I used some scrap wood to knock up a frame to hold the servos.
There are three rows of three targets, and a space at the bottom for the controller. There's about 14cm between each servo, and about 20cm between each row. It doesn't really matter, as long as there is enough space between the servos for the targets to freely rotate.
The targets are made from corrugated plastic rescued from my yard.
I used a CD as a template, and added a little extra for a flat mate with the servo horn. The piezo sensor is taped in the middle, and the wires are run through a slit inside the plastic.
I used bamboo skewers and hot glue to firmly attach the plastic target to the servo horn, and the horn should be screwed to the servo. This prevents them from just snapping off with a good hit.
The cool pictures are just printouts, appropriately sized, cut out, and spray-glued on.
Each piezo has a diode to rectify the signal, and a 5.1V zener to chop it down to size. I found a 470k resistor would bring it back down at about the right rate.
I don't claim that this is the right or best way to deal with a piezo, but it worked and nothing blew up. Yet. I probably don't need both diodes.
Wire it all up. I wrapped some flexible LED strip around for some light on the targets, and connected it all to the teensy.
- Each sensor goes to an analogue pin.
- Each servo goes to a digital pin.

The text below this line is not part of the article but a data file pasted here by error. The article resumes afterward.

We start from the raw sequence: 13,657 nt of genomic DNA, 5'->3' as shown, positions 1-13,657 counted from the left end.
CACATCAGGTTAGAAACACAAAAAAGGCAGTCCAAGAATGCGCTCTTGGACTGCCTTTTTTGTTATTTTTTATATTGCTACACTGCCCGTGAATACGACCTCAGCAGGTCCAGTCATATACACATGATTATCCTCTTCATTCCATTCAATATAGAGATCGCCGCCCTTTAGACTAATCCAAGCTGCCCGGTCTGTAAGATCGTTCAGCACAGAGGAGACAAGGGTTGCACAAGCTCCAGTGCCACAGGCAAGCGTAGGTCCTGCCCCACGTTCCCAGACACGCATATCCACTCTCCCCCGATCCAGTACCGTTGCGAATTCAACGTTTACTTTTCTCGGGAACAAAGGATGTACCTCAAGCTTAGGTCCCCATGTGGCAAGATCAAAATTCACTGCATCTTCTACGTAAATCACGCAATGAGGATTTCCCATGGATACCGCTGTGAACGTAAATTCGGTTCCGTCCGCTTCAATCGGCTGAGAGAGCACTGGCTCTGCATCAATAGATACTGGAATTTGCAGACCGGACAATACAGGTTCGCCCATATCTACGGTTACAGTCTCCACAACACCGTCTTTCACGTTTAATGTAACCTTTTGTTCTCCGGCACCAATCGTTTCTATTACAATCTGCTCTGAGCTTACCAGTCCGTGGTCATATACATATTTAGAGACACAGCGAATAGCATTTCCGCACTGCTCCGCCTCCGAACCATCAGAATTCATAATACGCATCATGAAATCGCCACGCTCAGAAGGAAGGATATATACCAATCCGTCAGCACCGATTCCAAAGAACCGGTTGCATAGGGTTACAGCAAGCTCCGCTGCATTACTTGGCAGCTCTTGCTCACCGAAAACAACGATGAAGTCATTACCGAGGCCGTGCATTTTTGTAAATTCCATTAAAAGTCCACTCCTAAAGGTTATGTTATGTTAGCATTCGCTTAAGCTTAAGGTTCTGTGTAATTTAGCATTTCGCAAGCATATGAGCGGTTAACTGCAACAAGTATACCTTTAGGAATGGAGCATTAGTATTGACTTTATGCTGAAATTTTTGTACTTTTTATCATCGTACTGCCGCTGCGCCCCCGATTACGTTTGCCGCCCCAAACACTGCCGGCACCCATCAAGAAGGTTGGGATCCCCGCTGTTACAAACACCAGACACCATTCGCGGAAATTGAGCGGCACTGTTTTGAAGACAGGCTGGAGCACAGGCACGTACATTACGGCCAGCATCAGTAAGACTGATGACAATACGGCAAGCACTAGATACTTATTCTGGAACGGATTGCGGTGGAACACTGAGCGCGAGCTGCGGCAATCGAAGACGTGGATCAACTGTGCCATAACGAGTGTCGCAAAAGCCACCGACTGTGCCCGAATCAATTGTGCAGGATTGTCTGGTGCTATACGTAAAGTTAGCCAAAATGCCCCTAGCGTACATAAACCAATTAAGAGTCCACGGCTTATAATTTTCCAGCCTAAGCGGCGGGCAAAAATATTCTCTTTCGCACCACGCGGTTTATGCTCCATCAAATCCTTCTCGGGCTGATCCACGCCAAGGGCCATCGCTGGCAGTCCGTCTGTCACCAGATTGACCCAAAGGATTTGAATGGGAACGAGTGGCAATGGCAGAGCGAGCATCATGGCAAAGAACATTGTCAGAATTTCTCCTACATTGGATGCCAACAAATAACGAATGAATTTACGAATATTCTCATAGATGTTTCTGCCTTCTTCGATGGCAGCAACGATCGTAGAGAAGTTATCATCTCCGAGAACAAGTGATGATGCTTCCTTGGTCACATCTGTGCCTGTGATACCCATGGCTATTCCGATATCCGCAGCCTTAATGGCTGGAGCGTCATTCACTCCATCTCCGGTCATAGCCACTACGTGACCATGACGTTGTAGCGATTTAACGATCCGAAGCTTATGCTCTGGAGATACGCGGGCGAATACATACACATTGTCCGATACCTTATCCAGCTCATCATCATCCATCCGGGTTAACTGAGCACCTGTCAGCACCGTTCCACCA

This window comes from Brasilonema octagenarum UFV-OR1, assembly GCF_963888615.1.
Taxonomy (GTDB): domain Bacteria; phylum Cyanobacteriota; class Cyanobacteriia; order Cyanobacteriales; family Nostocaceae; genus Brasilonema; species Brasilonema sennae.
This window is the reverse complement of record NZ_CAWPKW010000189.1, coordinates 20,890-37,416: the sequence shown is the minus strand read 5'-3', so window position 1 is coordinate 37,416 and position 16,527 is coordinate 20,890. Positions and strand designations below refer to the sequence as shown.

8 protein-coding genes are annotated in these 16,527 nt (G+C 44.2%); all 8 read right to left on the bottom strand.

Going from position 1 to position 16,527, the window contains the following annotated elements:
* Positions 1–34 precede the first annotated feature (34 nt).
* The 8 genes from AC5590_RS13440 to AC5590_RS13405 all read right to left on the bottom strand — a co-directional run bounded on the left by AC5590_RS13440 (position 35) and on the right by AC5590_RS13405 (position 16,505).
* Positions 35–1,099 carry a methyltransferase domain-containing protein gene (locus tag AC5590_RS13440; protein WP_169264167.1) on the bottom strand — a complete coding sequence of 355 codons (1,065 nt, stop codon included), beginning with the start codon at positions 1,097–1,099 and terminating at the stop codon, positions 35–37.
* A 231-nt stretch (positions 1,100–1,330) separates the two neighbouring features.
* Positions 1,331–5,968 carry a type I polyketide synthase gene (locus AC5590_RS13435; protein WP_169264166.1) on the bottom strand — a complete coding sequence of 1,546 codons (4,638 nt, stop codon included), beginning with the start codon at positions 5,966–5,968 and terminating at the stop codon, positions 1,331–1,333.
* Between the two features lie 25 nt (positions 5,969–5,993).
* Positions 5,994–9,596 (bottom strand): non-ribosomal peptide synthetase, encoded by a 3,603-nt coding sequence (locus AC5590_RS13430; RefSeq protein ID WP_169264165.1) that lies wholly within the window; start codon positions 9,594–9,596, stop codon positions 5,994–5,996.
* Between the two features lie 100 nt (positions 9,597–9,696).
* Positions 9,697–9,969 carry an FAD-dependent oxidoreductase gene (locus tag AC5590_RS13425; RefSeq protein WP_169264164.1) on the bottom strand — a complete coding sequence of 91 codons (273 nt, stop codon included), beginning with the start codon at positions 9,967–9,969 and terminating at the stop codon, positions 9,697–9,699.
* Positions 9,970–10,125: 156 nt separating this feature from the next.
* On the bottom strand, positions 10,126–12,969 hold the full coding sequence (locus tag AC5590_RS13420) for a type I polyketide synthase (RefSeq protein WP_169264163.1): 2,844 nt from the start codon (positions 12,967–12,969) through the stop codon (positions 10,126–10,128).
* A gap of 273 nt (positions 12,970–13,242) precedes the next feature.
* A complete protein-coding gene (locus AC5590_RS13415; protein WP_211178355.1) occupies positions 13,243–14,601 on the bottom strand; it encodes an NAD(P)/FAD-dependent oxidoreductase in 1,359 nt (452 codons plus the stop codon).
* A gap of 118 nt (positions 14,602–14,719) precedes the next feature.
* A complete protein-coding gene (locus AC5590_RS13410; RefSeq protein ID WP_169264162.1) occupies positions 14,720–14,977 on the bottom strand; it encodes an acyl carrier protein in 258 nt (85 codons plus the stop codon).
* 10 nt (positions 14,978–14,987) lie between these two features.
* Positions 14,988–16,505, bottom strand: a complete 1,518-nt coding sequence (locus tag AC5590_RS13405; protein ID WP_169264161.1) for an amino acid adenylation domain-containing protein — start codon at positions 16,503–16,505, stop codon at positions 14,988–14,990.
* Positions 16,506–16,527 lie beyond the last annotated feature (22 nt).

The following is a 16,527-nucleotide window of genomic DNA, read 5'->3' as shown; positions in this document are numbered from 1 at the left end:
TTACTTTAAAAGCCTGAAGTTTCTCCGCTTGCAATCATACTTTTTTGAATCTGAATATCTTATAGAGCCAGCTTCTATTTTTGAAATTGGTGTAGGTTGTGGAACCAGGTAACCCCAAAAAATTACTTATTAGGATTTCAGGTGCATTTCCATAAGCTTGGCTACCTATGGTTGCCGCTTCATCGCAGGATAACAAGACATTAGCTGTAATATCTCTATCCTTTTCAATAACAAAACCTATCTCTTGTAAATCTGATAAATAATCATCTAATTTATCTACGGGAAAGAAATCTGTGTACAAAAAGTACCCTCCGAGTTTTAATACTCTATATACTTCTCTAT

- The console takes the serial pins D2 & D3.
- The LEDs are on D6, via a transistor to handle the current.
I needed a way to start the thing, and it's always nice to be able to compare scores, so I whipped up a little console out of more parts on hand.
It's just cardboard, paper and electrical tape. The Colorduino connects to the Teensy using a serial connection, and the button uses one of the few available inputs on the Colorduino. I used a RJ45 breakout on each end for easy connecting.
The piezos are so sensitive that if you hit the frame it will register as a hit, so I needed something in front to block that.
This is panelling that was scheduled to be garbage. The holes are in about the right place. I used spraypaint for the background. I am not an artist. I also didn't bother to look at the death star before painting it.
The ships are printed and cut out, then spray glued on.
There is some closed-cell foam between the front panel and the frame, and it's just screwed on through the foam.